Tuesday, April 6, 2010
The Wild Garden
Doesn't everyone have some corner of their yard that resists all attempts to tame and control? Like an unruly child, my 'wild garden' requires constant vigilance, and while it stubbornly demands my attention with threats of truly returning to the wild, I have yet to coax it into submission, even after 15 years at Owl Hollow.
I spent a good part of yesterday pulling out thorny brambles that had a field day last summer as they spread throughout this wild garden of mine, a 20 x 40 foot fenced-in plot on the north side of the house. It's always the last priority, after mowing, weeding and tending to other perennial beds and general yard work. And last year, for the first time, I didn't touch it at all. My experience with Lyme Disease (twice) has made me very cautious about tangling with overgrown areas that brush against your arms or sides, or gets in your hair.
But... this seemed like a good time to do battle with the brambles, as they're just starting to leaf out. Wait much longer and they'll be too much to handle.
Even wearing a double set of work gloves didn't prevent me from absorbing an invisible pricker in my finger, right at the get go. Still, I worked on, systematically trimming back the long, arcing branches, then using a shovel to bring the bramble up from the soil, then yanking it free at the roots with my (gloved) hands.
As I worked, the builder who did such a nice job with my sun room last year made a surprise appearance after being a no-show this past weekend, so since he was working in the same area as me, we chatted as we worked. I'm paying him to reposition the outlet pipe from my sump pump to allow for better drainage. I also asked him to block off two old, below-grade window wells with cinder blocks and cement.
Back to the wild garden. I have a host of nice plants in there, but it all gets so overgrown with weeds each summer it just gets beyond me. I'm thinking I might be better off to plant grass in and around what's there now, and just plan on maintaining it by mowing. Ironically, there was a beautiful bed of grass there when I bought the place, but I set about to dig it all up immediately because I had the naive notion that, already fenced in, it lent itself to becoming a picturesque, idyllic garden.
Here's what's growing there now: 5 high bush blueberry, 3 "dwarf" cherry trees (now in bloom and about 10 feet high), a large willow shrub that needs shaping, a spreading gooseberry, a rapidly growing mulberry tree (a volunteer from a few years ago), lady's mantle, bleeding heart, columbine, hostas, astilbe, Jacob's ladder and wild oats that are showing signs of becoming invasive. Most anything I plant there seems to thrive, maybe a little too much.
Years ago, I laid a rectangular brick walkway about 2 feet wide, planting shade-loving perennials outside the walkway. They enjoyed the shade cast by the house and 2-story high rhododendrons. On the inside of the walkway went the cherry trees, a bird bath and assortment of other things over the years, including some asparagus that I believe has finally been wiped out by the ever-expanding willow. However, the waist-high picket fence doesn't deter deer or woodchucks and, being on the north side, not all portions of the spot get as much sunlight as would be desirable.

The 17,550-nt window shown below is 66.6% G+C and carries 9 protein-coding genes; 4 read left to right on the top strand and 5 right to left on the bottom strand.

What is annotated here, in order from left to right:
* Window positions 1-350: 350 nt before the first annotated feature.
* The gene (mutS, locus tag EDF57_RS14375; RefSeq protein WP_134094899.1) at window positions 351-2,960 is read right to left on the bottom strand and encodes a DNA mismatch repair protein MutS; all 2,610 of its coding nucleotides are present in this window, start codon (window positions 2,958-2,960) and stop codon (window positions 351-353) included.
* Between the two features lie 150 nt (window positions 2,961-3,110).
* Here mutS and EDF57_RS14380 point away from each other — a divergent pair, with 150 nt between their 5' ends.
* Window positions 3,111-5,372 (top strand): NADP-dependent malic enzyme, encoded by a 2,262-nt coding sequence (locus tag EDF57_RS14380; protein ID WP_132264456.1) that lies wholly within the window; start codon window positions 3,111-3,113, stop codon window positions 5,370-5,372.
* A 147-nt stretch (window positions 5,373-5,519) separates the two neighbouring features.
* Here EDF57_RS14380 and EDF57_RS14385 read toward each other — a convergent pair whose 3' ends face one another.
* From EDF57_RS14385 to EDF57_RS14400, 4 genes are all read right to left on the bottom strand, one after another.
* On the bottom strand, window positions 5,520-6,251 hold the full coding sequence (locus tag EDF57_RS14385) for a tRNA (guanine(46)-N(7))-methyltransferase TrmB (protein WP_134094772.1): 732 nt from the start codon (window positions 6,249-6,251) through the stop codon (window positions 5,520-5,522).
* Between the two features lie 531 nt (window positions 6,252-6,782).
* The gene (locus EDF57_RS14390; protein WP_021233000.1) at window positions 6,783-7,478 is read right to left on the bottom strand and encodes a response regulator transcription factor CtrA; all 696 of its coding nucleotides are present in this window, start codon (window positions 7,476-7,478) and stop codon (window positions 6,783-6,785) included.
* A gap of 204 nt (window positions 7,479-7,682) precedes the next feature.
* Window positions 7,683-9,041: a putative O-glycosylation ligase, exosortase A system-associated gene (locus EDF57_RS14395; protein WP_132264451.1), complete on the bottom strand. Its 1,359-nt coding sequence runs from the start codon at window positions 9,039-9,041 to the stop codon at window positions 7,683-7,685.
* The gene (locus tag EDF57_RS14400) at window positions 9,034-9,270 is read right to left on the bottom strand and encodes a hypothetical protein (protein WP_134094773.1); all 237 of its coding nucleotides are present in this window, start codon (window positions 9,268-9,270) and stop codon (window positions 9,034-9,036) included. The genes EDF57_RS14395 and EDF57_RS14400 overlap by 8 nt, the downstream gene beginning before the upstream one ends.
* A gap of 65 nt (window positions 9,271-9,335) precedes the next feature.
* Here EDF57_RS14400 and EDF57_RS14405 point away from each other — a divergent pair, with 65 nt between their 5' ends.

It just seems like one invasive or another gets in there and tries to take over. For a while, the black-eyed Susies were really spreading, though I didn't mind that too much. Last year, the brambles made their move and I see now, too, that the vinca, which I accidentally transplanted when I moved a sedum from elsewhere, has taken over an incredible expanse of land in a very short time. Complicating matters is the large bed of adjacent, mature pachysandra which regularly creeps into the fenced area in its own quest for expansion. I've tried sinking tin flashing along the fence line, the kind used on roofs, by digging a trench about 6 inches deep and burying the flashing as a barrier against the spreading pachysandra, but it hasn't worked.
Elsewhere in the yard, I regularly battle the ugly garlic mustard with the tiny white flowers, along with the ever-present Asiatic bittersweet. I'd hate to see either make a foothold in my wild garden. As for the wild oats, well, they look nice, but they're a mess to clean up in spring, as all the dead foliage needs to be raked up and hauled out of there. And they may provide attractive
shelter for mice, something I'd like to discourage since one side of the wild garden lies just six feet from the foundation of the house (and yes, I do get mice in the basement each winter).
If anyone has any suggestions for how to tame this wild garden, I'd be glad to hear it. I'm looking for a lower maintenance way to grow this garden. I'd love something manicured and "tidy," though experience tells me that may be unrealistic.
Posted by Connecticut Blogger at 10:38 AM